Review: Are Prisons Obsolete? by Angela Y. Davis
Title: Are Prisons Obsolete?
Author: Davis, Angela Y.
Length: 128 pages
Genre: Non-Fiction, Sociology, Policy
Publisher / Year: Seven Stories Press / 2003
Why I Read It: I picked it up because it sounded really interesting.
Date Read: 03/05/11
Many of us can agree that the current state of crime and punishment isn’t so great. It can be easy though to miss the scale of the issue. I knew that US prisons held a much higher percentage of people than anywhere else in the world and had an idea of many of the issues in the US prison system from reading Orange is the New Black by Piper Kerman. Despite this base knowledge I was still completely blown away by what I learned in this slim volume by Angela Davis.
consider that the U.S. population is less than five percent of the world’s total, whereas more than twenty percent of the world’s combined prison population can be claimed by the United States. (page 11)
It is hard not to be shocked by those figures. This review will contain innumerable quotes because I just can’t help but share. The book was fascinating and I want to know more about the Canadian prison system now. My limited knowledge tells me that we are doing better than the US, but how much I’m not sure. If anyone knows of a book on the Canadian prison system please let me know!
Davis also talks about the history of prisons around the world and in the US and how they rose as an alternative to punitive punishment. As the concept of personal liberty rose, so did the thought of taking away personal liberty as a form of punishment. This also led to some really interesting discussions about the difference between the punishment (especially historically) of blacks and women. Because they weren’t considered to have the same liberties, locking them up and taking away liberties was hardly a form of punishment.
It is not fortuitous that domestic corporal punishment for women survived long after these modes of punishment had become obsolete for (white) men. The persistence of domestic violence painfully attests to these historical modes of gendered punishment. (page 45)
deviant men have been constructed as criminal, while deviant women have been constructed as insane. Regimes that reflect this assumption continue to inform women’s prisons. Psychiatric drugs continue to be distributed far more extensively to imprisoned women than to their male counterparts. (page 66)
The rise of penitentiary punishment as opposed to corporal punishment, however, had its roots in the fact that people believed that solitary confinement and the loss of liberties would help men to be rehabilitated back to regular society. The reason for the penitentiary system was to assist in the rehabilitation and convert criminals to constructive members of society. As Davis explains, this opinion has clearly changed and can be seen in the cancelling of educational opportunities for prisoners.
In terms of race, Davis has a lot to say about the prison system as well.
This is the ideological work that the prison performs – it relieves us of the responsibility of seriously engaging with the problems of our society, especially those produced by racism and, increasingly, global capitalism. (page 16)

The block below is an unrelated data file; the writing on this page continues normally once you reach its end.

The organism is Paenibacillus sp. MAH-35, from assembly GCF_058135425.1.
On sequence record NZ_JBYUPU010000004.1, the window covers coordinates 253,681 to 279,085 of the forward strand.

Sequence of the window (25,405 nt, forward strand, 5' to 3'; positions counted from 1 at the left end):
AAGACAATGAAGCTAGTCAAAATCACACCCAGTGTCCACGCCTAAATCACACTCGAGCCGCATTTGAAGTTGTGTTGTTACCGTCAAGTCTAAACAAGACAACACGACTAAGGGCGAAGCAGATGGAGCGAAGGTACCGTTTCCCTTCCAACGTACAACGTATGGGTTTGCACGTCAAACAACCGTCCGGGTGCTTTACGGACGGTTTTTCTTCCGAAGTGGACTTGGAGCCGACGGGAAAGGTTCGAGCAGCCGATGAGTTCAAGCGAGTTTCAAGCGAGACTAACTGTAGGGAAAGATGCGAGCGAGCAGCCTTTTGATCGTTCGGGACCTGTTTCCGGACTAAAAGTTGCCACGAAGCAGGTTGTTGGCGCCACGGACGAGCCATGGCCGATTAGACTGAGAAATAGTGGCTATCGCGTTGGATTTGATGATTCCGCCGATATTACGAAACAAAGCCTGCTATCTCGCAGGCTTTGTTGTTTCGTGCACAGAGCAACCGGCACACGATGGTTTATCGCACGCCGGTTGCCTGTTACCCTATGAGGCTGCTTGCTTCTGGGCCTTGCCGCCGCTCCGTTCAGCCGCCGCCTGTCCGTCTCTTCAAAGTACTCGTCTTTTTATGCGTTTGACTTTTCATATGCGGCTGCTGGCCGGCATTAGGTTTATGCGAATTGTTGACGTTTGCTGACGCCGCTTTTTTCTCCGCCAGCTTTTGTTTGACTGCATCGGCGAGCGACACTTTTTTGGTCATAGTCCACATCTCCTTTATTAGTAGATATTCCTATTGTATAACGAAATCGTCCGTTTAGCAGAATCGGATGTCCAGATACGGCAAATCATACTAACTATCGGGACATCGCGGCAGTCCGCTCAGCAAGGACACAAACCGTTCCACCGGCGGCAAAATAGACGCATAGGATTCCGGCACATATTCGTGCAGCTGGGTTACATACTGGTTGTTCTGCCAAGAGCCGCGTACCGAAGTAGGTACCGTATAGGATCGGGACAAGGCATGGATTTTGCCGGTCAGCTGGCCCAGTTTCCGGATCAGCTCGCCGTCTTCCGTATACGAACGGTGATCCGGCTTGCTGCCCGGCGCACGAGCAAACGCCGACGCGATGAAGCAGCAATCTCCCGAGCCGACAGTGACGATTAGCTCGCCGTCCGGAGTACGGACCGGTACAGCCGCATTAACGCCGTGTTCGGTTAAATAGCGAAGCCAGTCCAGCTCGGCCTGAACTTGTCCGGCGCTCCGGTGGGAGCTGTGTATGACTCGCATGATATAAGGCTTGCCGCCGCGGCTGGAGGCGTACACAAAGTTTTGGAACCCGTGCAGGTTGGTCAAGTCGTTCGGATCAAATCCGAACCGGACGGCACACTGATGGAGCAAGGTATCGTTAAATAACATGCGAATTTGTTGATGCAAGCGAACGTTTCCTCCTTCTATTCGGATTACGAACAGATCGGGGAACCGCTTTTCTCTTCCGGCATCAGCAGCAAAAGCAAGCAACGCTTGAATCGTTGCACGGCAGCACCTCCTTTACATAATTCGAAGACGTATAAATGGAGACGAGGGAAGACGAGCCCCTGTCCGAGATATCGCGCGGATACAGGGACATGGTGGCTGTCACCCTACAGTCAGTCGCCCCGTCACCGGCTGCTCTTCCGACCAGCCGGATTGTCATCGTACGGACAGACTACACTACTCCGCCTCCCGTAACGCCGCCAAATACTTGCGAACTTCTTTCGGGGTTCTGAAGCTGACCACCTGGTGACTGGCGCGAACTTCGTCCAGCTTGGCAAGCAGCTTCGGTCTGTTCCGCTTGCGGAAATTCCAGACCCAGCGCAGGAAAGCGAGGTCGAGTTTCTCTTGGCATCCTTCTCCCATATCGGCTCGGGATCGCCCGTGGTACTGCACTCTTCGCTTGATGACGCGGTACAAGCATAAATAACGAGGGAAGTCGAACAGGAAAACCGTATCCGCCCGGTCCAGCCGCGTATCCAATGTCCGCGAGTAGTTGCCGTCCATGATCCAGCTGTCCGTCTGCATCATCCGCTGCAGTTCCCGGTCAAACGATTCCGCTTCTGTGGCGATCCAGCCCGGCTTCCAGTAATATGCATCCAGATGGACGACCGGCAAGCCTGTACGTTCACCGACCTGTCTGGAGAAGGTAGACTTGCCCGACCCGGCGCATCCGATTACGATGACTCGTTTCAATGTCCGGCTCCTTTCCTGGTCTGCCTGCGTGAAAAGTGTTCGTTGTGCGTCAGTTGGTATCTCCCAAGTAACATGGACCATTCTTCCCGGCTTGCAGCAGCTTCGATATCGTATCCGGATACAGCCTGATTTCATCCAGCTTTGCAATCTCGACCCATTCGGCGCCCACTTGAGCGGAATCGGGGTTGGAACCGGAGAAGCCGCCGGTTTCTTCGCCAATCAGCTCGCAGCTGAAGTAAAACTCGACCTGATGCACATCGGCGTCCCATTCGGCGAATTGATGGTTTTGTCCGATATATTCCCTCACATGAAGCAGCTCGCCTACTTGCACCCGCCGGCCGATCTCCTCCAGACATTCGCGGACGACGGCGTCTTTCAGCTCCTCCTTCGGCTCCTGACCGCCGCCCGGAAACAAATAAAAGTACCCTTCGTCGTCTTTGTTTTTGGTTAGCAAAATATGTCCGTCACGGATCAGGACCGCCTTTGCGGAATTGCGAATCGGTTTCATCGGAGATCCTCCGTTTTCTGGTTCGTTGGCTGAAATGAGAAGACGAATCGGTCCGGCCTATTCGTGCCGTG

She talks a lot about the criminalization of groups and communities and how that has been done, and how it has directly contributed to the rise in prison inmates.
The most shocking thing for me was the discussions of the current state of prisons in the US and how capitalist they have become. The fact that corporations rely on prisons for profits is a scary one, to me. Davis points out how prison populations and expansion was booming while crime rates were falling, but at the same time corporations were getting more of a stake in the prison system. She talks about the convict lease system and chain-gangs and how prisoners are forced to work for almost nothing in a way that is very related to slavery.
In arrangements reminiscent of the convict lease system, federal, state, and county governments pay private companies a fee for each inmate, which means that private companies have a stake in retaining prisoners as long as possible, and in keeping their facilities filled. (page 95)
Davis ends with many solutions and alternatives to prisons. In the way they are run now they directly contribute to the problems in our society rather than alleviating them and she successfully convinced me of their uselessness. Although I still have questions and concerns, I can’t help but agree with her that they are obsolete and we need alternatives. In close, I will share from her closing thoughts because she says it so well:
Thus, if we are willing to take seriously the consequences of a racist and class-biased justice system, we will reach the conclusion that enormous numbers of people are in prison simply because they are, for example, black, Chicano, Vietnamese, Native American or poor, regardless of their ethnic background. They are sent to prison, not so much because of the crimes they may have indeed committed, but largely because their communities have been criminalized. Thus, programs for decriminalization will not only have to address specific activities that have been criminalized – such as drug use and sex work – but also criminalized populations and communities. (page 113)
Update: Semi-related article came up in my feed reader the other day and I thought I’d add in a link. Feministing did a great article on Brave New Foundation’s campaign on how private prisons and anti-immigration bills go hand in hand. I’d recommend giving it a read and watching the video.